An alternative to conventional financing can be found with private lending companies. Private lending companies do not have the same reserve requirements and will generally provide loans more expediently with much less hassle. These private lending companies are more interested in equity-based lending, meaning how much equity is in the property at the time they make the loan. This provides the private lending companies an opportunity to fill a gap where the banks have left off: Loans that are not generally considered risky but still need funding. However, the price of capital is higher because the private companies do not have the same access to capital that banks do. They cannot provide FDIC insurance to their capital resources; thus, they have to pay a higher rate than depositors of banks.
In conjunction with higher access to capital costs, these private lending companies must charge the borrowers a higher rate for the money. The benefit to the borrower is the access to otherwise unavailable capital; in addition, the borrower usually does not have to jump through as many hoops as with a conventional bank and will almost certainly be able to borrow in a shorter time window. Many borrowers find borrowing from private lenders worth the extra cost.
Of course, if time is not of the essence, a borrower should first attempt to obtain funding from a conventional lender. However, borrowers should not be dismayed if they are turned down. Alternative sources of capital are available. Many mortgage brokers also know private lenders and can assist the borrower with pricing and reputable companies.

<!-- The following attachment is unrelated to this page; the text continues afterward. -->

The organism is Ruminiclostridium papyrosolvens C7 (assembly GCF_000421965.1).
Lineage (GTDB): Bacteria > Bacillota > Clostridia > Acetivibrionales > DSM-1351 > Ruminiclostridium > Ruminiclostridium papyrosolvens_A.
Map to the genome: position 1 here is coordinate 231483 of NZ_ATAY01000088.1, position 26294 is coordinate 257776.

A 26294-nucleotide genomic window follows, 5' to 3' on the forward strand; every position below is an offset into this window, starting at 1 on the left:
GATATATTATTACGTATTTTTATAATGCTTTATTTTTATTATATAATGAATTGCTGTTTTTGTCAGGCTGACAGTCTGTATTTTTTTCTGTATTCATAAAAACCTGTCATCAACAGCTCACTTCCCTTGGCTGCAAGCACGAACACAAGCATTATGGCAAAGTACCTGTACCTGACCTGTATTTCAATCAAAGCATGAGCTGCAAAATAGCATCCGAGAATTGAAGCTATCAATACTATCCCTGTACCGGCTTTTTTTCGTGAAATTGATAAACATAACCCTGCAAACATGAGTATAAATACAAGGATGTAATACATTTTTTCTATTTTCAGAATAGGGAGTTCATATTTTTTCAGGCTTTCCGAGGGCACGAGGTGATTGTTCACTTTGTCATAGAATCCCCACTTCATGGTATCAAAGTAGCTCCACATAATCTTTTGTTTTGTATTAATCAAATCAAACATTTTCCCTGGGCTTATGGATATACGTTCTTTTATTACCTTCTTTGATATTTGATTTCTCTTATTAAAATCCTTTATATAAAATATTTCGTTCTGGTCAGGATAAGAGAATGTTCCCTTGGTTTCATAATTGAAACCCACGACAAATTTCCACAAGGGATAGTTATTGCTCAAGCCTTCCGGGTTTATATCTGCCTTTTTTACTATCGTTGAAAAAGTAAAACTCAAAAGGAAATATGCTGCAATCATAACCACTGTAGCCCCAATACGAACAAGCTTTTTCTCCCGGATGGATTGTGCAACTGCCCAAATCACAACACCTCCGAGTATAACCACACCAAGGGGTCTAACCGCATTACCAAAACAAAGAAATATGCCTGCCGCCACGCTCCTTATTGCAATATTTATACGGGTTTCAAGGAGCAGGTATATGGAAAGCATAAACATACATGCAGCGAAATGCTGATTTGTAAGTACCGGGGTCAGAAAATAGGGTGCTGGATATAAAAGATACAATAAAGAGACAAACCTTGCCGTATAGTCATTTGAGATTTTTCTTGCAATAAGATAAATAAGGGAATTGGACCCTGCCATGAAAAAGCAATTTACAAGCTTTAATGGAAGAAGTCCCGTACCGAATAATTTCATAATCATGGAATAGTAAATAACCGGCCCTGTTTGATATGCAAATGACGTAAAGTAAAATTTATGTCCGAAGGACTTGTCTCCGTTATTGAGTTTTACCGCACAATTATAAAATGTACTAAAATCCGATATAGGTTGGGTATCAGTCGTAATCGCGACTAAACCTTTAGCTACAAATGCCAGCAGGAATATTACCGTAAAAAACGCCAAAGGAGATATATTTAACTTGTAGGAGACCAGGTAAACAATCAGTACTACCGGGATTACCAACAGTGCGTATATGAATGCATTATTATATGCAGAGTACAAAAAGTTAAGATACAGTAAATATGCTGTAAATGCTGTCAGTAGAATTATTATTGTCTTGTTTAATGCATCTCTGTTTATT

In bringing a deal to a private lender, the borrower should be careful not to attempt a shotgun approach (seeking many lenders at the same time for the best deal), which may hurt the borrower in the long run. This may force competition, but many times, it backfires on the borrower, as some brokers broker to other brokers. This means a chain of brokers may be involved, all adding their fee onto the loan. A two-point deal may turn into a four-point deal because, by the time the loan reaches the final funding, many brokers can claim they had a hand in the deal and all want to get paid. The borrower may find that a better plan of action is to find one good broker who is well connected with an array of lenders. Many times, this broker will know ahead of time what terms the borrower can expect and communicate this with the borrower to avoid surprises. Some brokers specialize in construction loans (as do some lenders); some will not touch personal residence loans due to the Dodd-Frank regulations. It is best for a borrower to seek out a broker who is well versed in the type of loan that the borrower seeks.